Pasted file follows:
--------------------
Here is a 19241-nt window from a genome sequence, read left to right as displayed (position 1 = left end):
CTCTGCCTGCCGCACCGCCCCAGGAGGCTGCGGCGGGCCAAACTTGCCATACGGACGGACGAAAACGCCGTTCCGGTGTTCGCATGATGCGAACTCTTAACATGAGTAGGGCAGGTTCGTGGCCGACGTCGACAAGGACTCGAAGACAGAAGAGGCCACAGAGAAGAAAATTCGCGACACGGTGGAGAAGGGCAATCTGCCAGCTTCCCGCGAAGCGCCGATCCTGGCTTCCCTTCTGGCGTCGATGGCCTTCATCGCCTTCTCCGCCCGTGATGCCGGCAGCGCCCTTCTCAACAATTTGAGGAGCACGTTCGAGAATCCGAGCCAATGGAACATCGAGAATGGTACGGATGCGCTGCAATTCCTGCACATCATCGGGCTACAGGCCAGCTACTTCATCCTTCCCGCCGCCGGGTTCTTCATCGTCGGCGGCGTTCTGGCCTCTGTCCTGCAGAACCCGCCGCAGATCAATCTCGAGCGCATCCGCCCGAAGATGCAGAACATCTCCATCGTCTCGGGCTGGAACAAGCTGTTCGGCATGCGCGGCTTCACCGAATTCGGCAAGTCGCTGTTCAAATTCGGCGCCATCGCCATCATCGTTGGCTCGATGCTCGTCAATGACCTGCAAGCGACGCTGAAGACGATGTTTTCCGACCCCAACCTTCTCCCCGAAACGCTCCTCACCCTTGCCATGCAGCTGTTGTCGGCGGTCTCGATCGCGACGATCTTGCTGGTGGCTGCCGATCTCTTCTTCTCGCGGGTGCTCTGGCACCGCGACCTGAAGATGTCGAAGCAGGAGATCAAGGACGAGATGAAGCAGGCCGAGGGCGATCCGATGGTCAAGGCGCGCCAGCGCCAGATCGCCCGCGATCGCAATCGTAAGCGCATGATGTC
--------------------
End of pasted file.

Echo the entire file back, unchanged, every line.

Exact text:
Here is a 19241-nt window from a genome sequence, read left to right as displayed (position 1 = left end):
CTCTGCCTGCCGCACCGCCCCAGGAGGCTGCGGCGGGCCAAACTTGCCATACGGACGGACGAAAACGCCGTTCCGGTGTTCGCATGATGCGAACTCTTAACATGAGTAGGGCAGGTTCGTGGCCGACGTCGACAAGGACTCGAAGACAGAAGAGGCCACAGAGAAGAAAATTCGCGACACGGTGGAGAAGGGCAATCTGCCAGCTTCCCGCGAAGCGCCGATCCTGGCTTCCCTTCTGGCGTCGATGGCCTTCATCGCCTTCTCCGCCCGTGATGCCGGCAGCGCCCTTCTCAACAATTTGAGGAGCACGTTCGAGAATCCGAGCCAATGGAACATCGAGAATGGTACGGATGCGCTGCAATTCCTGCACATCATCGGGCTACAGGCCAGCTACTTCATCCTTCCCGCCGCCGGGTTCTTCATCGTCGGCGGCGTTCTGGCCTCTGTCCTGCAGAACCCGCCGCAGATCAATCTCGAGCGCATCCGCCCGAAGATGCAGAACATCTCCATCGTCTCGGGCTGGAACAAGCTGTTCGGCATGCGCGGCTTCACCGAATTCGGCAAGTCGCTGTTCAAATTCGGCGCCATCGCCATCATCGTTGGCTCGATGCTCGTCAATGACCTGCAAGCGACGCTGAAGACGATGTTTTCCGACCCCAACCTTCTCCCCGAAACGCTCCTCACCCTTGCCATGCAGCTGTTGTCGGCGGTCTCGATCGCGACGATCTTGCTGGTGGCTGCCGATCTCTTCTTCTCGCGGGTGCTCTGGCACCGCGACCTGAAGATGTCGAAGCAGGAGATCAAGGACGAGATGAAGCAGGCCGAGGGCGATCCGATGGTCAAGGCGCGCCAGCGCCAGATCGCCCGCGATCGCAATCGTAAGCGCATGATGTC